“Only humans… construct narratives of this history. Such narratives range from what we might regard as myths of totemic origin to supposedly ‘scientific’ accounts of the origins of domestication. And however we might choose to distinguish between myth and science, if indeed the distinction can be made at all, they have in common that they tell us as much about how the narrators view their own humanity as they do about their attitudes and relations to non-human animals. “

Every story we tell about how domestication happened is just that–a story. We do not know how exactly domestication happened and we never will. We can only theorize. I am beginning to realize that history is a discipline with many more questions than answers. In the study of history, you get a finite amount of evidence from which you must draw conclusions and, depending on who you are, those conclusions can vary widely.

5 thoughts on “Creating questions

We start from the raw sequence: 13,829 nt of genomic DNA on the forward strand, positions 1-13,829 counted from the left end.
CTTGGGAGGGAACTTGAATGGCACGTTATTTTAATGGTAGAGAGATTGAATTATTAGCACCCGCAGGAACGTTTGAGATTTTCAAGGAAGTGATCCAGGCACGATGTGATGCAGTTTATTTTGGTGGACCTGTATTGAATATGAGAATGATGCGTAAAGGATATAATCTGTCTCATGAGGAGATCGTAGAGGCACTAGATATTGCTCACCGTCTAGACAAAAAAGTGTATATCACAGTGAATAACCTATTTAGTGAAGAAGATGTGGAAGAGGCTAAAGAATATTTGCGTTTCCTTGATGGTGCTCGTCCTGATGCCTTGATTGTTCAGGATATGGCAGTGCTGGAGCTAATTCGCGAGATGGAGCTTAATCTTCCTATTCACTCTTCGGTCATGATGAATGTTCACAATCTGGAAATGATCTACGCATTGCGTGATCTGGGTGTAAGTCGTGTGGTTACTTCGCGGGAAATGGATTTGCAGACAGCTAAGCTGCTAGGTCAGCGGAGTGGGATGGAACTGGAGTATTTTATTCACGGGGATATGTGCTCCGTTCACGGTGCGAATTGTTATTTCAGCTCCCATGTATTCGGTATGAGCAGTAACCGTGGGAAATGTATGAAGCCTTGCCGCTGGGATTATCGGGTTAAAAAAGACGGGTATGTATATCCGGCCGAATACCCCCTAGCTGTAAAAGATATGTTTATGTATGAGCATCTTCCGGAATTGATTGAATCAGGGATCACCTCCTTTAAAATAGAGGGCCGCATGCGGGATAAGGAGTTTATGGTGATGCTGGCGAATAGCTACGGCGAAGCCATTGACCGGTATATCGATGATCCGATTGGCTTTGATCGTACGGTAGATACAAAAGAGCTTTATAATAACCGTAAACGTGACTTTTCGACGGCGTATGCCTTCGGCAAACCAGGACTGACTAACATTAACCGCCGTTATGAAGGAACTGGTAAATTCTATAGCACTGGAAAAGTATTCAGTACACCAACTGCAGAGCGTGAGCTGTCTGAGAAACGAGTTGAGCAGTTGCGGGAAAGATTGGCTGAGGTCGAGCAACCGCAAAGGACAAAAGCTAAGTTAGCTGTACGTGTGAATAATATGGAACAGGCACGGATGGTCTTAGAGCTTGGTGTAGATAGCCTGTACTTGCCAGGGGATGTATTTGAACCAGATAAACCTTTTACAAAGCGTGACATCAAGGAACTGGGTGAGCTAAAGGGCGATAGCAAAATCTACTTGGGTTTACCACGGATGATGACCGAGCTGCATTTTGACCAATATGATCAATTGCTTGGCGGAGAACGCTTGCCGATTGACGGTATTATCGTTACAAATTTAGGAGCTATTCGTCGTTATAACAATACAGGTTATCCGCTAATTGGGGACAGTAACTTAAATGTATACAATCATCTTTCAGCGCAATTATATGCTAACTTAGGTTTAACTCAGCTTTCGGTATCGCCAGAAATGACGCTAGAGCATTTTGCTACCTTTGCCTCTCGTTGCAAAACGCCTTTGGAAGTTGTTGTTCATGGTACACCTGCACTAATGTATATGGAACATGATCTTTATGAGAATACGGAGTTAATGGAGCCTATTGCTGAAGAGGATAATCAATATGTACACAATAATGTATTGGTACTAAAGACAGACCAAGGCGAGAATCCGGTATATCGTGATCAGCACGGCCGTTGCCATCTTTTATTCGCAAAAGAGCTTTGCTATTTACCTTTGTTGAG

1. To address just one point of your well reasoned argument, I think a discussion of religion as a possible impetus for domestication. My knowledge of very early religion is minimal, but I think the idea of domestication animals for religious purposes is reasonable. In the past, religion played a very central role in people’s lives, much more central than it does today. If early humans thought a sacrificed animal would bring a better harvest or fatter animals, they would want to do it with a regularity that I think would require domesticated animals. I don’t mean to suggest that this is the only reason why animals were domesticated, or even that it was the main reason, but I think it is an interesting argument to consider. Religion could be an interesting part of the domestication puzzle.

    Also, I don’t mean to nitpick at something you only briefly mentioned in your blog, I just think it is an interesting point to consider.

    • That is a good point. I, too, do not know a lot about early religions. I’m interested to hear what everyone has to say about religion tomorrow.

  2. I thought you comments of the breaking of horses(? I’m not quite sure how that word is used in terms of horses haha) were very interesting. There has to be some reason why animals, such as horses, were able to be mounted and used for labor, and I think your idea about sick or injured animals makes a lot of sense. Humans would have had a very difficult time dealing with any of the large work animals at full strength, but maybe the whole process of domestication was spurred by a chance meeting of an early human with an old or weak animal.